To monitor the condensation reaction in cellulo, HeLaHLA-A*03:01+ cells were transfected with a plasmid expressing a HA-Ub-gp100mel40–52 fusion protein (HelaA*03:01+Ub/gp100mel40–52). In the fusion protein the GG motif of the ubiquitin was directly linked to the first amino acid residue of the 13-mer gp10040–52 peptide allowing the release of the unchanged full-length gp100mel40–52 peptide substrate after cleavage behind the GG motif by de-ubiquitinating enzymes (Fig. 2C). CTL assays using the gp100mel47–52/40–42 specific CD8+ T cell clone demonstrated that proteasomes could indeed also perform a condensation reaction in cellulo (Fig. 2D,E), indicating that in addition to transpeptidation also condensation reactions may also contribute to the cellular pool of spliced epitopes.

The gp100mel 47–52/40–42 peptide is a tumor epitope presented by melanoma cells

This data raised the question whether the proteasome-catalyzed generation of gp100mel47–52/40–42 was solely determined by the biochemical nature of the 13-mer gp100mel40–52 substrate and/or the specific assay conditions applied in vitro and/or in cellulo. To further validate our reverse immunology approach, we next investigated whether the gp100mel47–52/40–42 peptide was also naturally produced from full-length gp100mel antigen by patient-derived melanoma cells. Of the five different patient-derived melanoma cell lines tested for gp100mel protein and HLA-A*03:01 expression only Mel63a cells proved to be HLA-A*03:01+/gp100mel + (Fig. 3A,B). Immunoblotting revealed that Mel63a cells mostly expressed intermediate-type proteasomes, expressing all standard and IFN-γ inducible proteasome subunits except the β2i subunit (Fig. 3B). Interestingly, the Mel63a cells elicited a strong IFN-γ release by the gp100mel47–52/40–42 specific T-cell clone, suggesting that the spliced peptide gp100mel47–52/40–42 can indeed be produced from the full-length gp100mel protein (Fig. 3C). This proved that the spliced gp100mel47–52/40–42 peptide identified by applying SpliceMet in in vitro experiments represented a natural tumor epitope produced from the full-length gp100mel membrane protein and was presented on the surface of gp100mel/HLA-A*03:01+ patient-derived melanoma cells.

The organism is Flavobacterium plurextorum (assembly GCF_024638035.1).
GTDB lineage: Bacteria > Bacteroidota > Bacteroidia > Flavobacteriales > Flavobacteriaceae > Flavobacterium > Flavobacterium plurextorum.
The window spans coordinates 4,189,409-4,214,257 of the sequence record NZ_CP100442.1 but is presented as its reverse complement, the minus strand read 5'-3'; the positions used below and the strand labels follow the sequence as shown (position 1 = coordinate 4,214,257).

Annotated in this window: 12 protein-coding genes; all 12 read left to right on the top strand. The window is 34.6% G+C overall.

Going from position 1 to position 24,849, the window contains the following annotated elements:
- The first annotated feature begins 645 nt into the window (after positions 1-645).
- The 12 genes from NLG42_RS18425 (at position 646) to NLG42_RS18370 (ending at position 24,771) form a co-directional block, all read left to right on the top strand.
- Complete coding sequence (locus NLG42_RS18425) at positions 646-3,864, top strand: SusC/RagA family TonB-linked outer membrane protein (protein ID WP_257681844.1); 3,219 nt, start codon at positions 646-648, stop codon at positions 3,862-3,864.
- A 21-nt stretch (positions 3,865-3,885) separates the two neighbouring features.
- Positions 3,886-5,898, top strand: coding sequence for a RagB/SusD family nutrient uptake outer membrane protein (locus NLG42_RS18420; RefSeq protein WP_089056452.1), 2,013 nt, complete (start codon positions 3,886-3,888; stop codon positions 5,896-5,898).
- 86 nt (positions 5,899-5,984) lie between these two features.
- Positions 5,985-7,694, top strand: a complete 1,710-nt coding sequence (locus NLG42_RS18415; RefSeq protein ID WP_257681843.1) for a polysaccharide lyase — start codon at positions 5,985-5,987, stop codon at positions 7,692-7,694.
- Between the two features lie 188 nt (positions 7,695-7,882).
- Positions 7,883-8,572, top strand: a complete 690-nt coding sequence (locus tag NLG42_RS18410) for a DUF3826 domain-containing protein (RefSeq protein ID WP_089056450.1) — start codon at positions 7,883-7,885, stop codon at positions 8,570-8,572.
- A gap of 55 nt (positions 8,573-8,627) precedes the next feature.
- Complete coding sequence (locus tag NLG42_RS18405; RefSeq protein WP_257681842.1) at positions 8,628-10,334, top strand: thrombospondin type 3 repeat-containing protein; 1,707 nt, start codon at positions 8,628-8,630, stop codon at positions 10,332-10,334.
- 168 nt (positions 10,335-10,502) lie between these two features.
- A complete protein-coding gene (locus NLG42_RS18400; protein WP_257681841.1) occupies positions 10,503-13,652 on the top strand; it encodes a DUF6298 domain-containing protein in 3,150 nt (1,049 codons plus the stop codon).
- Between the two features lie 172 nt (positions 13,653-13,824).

Figure 3: Melanoma Mel63a cells efficiently generate and present the gp100mel47–52/40–42 epitope.
Figure 3